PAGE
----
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How can I check if 20 variables are all true, or if 20 variables are all false?

if possible without using a really long if ...

the variables are actually array elements:

array('a'=> true, 'b'=> true ...)

to make it more clear:

  • if the array has both true and false values return nothing
  • if the array has only true values return true
  • if the array has only false values return false :)
share|improve this question
1  
show your code please –  diEcho Jul 27 '11 at 20:00

8 Answers 8

up vote 15 down vote accepted
if(count(array_unique($your_array)) === 1)  
  return current($your_array);

else return;
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1  
Very nice solution. –  geekuality Jul 27 '11 at 20:23
    
Agreed, helped a lot –  Michael Mallett Feb 22 '12 at 14:28
4  
@barfoon - you could consider adding a little explanation of what is being done here, and may be get more upvotes as a result. –  Sandeepan Nath Oct 15 '12 at 11:26
    
I guess this uses array_unique to remove all duplicate entries and then check if we're only left only with one item and then return it. If the array only contained true for example, after array_unique we will end up with and an array only with one true no more elements. –  TCB13 Apr 17 '14 at 14:48

You could use in_array

Ex. for all true:

if(in_array(false, $array, true) === false){
    return true;
}
else if(in_array(true, $array, true) === false){
    return false;
}
else{
     return 'nothing';
}
share|improve this answer
    
Nice solution :) With two of these you're done. –  GolezTrol Jul 27 '11 at 20:10
    
Thanks! But still my answer gets no love :( –  afuzzyllama Jul 27 '11 at 21:15
    
One love it is. Competiting with my own. ;) –  GolezTrol Jul 28 '11 at 5:48
    
Like this one the best, it is the most 'logical' in my opinion. When you run across this years later you will recognize immediately that you're testing for 'false' and 'true' in an array. The accepted answer requires a bit more contemplation - 'unique'... 'count'...? –  kasimir Sep 17 '14 at 13:39
    
@kasimir I agree! :D I tend to be more explicit in my code for the reason you stated. –  afuzzyllama Sep 17 '14 at 14:17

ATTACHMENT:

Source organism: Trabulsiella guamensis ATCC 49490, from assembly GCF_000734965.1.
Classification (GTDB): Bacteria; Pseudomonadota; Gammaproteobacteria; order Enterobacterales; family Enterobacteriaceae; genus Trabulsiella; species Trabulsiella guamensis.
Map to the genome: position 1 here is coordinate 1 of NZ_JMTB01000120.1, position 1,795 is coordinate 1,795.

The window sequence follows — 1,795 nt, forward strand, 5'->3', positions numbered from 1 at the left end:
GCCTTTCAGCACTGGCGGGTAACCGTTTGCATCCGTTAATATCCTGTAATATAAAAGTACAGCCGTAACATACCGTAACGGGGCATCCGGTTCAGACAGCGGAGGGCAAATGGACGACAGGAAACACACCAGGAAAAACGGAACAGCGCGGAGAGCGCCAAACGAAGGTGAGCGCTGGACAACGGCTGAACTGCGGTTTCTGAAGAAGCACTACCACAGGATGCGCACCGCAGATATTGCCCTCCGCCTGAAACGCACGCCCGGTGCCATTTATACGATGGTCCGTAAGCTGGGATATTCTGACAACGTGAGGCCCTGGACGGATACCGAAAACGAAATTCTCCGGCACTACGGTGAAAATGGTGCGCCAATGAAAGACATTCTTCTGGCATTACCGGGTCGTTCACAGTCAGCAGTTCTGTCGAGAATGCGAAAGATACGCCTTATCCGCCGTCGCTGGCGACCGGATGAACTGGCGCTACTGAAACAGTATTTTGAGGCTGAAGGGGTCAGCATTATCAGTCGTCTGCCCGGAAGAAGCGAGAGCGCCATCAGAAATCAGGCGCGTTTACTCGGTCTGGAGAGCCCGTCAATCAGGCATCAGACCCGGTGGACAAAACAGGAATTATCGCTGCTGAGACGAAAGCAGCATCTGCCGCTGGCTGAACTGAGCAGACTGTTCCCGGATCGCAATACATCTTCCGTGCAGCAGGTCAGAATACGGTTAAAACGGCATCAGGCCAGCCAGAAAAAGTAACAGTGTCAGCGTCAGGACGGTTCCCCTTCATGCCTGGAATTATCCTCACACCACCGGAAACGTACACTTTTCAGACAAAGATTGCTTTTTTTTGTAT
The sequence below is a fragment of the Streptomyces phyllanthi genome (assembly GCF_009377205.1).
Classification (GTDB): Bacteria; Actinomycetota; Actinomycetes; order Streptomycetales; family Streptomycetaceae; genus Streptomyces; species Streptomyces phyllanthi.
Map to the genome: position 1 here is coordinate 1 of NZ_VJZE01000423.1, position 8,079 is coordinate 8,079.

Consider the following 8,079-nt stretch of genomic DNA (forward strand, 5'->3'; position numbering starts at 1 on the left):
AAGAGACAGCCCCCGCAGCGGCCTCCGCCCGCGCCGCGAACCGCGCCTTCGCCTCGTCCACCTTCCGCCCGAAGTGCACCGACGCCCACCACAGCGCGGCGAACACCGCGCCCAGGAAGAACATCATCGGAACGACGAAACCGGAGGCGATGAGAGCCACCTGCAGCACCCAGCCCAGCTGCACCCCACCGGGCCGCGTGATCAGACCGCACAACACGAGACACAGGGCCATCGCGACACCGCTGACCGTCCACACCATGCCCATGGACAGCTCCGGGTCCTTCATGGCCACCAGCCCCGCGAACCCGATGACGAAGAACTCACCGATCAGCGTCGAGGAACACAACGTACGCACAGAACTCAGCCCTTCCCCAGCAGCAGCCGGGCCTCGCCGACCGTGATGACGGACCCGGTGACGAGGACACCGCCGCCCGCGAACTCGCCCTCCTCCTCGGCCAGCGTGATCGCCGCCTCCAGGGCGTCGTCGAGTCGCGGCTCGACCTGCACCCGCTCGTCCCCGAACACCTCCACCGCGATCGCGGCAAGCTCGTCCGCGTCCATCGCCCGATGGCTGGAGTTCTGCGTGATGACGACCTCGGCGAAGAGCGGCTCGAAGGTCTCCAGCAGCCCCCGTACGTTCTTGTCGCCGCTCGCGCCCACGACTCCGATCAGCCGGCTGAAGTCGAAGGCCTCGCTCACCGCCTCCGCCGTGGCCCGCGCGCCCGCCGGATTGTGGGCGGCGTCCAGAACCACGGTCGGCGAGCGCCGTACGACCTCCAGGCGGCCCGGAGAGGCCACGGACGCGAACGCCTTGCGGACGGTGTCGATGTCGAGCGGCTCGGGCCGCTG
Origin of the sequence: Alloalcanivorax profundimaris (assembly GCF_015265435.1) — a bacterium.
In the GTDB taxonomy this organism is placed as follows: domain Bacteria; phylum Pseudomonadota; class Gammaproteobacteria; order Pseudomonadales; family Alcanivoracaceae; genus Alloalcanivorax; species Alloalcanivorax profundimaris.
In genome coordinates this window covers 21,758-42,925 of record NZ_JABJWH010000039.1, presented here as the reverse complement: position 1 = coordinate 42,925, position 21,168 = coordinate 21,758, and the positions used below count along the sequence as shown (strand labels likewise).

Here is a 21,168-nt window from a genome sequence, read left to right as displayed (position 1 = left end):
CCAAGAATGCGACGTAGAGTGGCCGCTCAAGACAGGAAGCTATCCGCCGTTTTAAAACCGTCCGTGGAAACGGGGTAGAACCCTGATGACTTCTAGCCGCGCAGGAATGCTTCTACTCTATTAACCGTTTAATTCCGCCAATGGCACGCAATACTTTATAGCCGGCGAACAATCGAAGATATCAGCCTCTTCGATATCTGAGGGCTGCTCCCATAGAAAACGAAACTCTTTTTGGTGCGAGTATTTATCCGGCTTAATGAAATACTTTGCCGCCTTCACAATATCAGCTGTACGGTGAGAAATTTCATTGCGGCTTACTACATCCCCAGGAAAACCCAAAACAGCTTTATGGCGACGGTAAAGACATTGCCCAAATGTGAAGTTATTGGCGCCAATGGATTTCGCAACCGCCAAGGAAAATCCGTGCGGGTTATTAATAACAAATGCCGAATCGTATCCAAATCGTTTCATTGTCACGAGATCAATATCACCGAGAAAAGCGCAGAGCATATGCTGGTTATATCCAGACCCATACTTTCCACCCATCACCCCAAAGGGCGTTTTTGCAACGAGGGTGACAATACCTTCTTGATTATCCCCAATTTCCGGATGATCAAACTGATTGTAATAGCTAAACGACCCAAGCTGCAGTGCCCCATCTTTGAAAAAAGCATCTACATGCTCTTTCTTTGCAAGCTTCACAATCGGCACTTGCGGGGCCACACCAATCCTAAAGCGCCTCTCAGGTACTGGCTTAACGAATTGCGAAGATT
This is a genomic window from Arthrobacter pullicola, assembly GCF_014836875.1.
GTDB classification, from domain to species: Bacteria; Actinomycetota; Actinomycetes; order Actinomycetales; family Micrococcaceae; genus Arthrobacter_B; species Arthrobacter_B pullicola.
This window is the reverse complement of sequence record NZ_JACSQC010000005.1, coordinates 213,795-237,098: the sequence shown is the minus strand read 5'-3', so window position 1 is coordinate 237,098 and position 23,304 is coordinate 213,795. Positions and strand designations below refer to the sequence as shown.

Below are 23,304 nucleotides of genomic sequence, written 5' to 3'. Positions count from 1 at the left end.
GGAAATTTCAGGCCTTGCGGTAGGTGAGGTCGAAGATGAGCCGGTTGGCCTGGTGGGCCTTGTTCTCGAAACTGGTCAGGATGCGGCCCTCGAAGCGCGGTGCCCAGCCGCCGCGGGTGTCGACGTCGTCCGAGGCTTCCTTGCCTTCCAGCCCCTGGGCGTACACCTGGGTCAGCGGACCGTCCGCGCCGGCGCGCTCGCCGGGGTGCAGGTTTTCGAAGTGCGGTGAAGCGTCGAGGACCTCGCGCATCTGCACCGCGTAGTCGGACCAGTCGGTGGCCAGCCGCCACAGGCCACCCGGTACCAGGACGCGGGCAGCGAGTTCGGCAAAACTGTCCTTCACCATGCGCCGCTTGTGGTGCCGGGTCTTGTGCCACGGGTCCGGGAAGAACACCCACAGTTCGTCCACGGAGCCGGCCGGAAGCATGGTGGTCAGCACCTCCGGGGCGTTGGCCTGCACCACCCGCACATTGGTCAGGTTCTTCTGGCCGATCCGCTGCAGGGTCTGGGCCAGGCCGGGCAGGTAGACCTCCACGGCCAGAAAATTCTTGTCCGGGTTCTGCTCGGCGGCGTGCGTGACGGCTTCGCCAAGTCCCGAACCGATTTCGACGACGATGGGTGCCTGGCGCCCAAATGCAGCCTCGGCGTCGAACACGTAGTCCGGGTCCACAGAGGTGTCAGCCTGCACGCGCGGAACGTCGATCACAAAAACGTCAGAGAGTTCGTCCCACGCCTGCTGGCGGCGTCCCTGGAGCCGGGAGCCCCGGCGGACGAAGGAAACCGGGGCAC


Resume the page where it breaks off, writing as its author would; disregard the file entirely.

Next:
A simple loop will do. Mind that if the array is empty, both conditions are met (all false and all true). You won't see this in the result, because of the else, but you can find out yourself how you want to handle this.

// Input
$x = array ('a'=>false, 'b'=>false, 'c'=>false);

// Initialization
$anytrue = false;
$alltrue = true;

// Processing
foreach($x as $k=>$v)
{
    $anytrue |= $v;
    $alltrue &= $v;
}

// Display result
if ($alltrue)
  echo 'All elements are true';
elseif (!$anytrue)
  echo 'All elements are false';
else
  echo 'Mixed values';
share|improve this answer

If they're all array elements, with true/false values, then use array_flip():

$new = array_flip($array); if (!isset($array[false]) && isset($array[true])) { ... there's no false values, and at least one true value }

This could get expensive for a large array, so you may want to try array_unique() instead. You'd get an array with at most two values (one true, one false).


Ok, so that wouldn't work. Simple shotgun approach:

if (in_array($yourarray, false, TRUE)) {
   ... at least one non-true value
}
share|improve this answer
    
@Mat - can't a boolean be 0 or 1 in addition to false or true –  afuzzyllama Jul 27 '11 at 20:06
    
Argh... you're right. Fixing up the answer... –  Marc B Jul 27 '11 at 20:07
    
afuzzy: yeah, but my PHP 5.3 still spews out PHP Warning: array_flip(): Can only flip STRING and INTEGER values! in ... even if it COULD cast the true/false to 1/0. –  Marc B Jul 27 '11 at 20:10

Use a for loop. If you want to check that all variables are false you can use a for loop: once you find a true element you can break the cycle, otherwise variables are all false. Same method you can use if you want to check that all variables are true.

share|improve this answer
    
doesnt work, because I need to check if ALL of them are true, or if ALL of them are false. –  sandy Jul 27 '11 at 20:03
    
So? Why this should not work? –  Saphrosit Jul 27 '11 at 20:05
    
well it would stop after the 1st true value and return true, but the array can have false values too... –  sandy Jul 27 '11 at 20:06
    
Of course it will stop after the first true value. You can simply set a flag to false to indicate that the for loop broke before it reached the end of the array. Then you'll know that not all variables are false :) –  Saphrosit Jul 27 '11 at 20:10

If you store only booleans, use this:

$a = array('a'=> true, 'b'=> true, 'c'=>true);
$af = array_filter($a);
if ($af == $a) {
    echo "all true";
}
if (empty($af)) {
    echo "all false";
}

Note: if you have other values in the array they will be converted to boolean according to the horrific conversion rules of PHP.

share|improve this answer

One can use array_product as demonstrated at php.net in a comment:

$check[] = outbool(TRUE);
$check[] = outbool(1);
$check[] = outbool(FALSE);
$check[] = outbool(0);

$result = (bool) array_product($check);
// $result is set to FALSE because only two of the four values evaluated to TRUE
share|improve this answer
// set default value
$result = false;

foreach ($array as $key => $value) {
    if ($value === true) {
        $result = true;
        break;
    } 
}

// $result is now true if any value was true, otherwise it's false
share|improve this answer
    
Which does not return whether all are false. –  GolezTrol Jul 27 '11 at 20:09
    
Actually that returns if all are false but you are correct about that my solution doesn't tell if all were true - I understood that the case one or the another and there would be no in-betweens. –  geekuality Jul 27 '11 at 20:22

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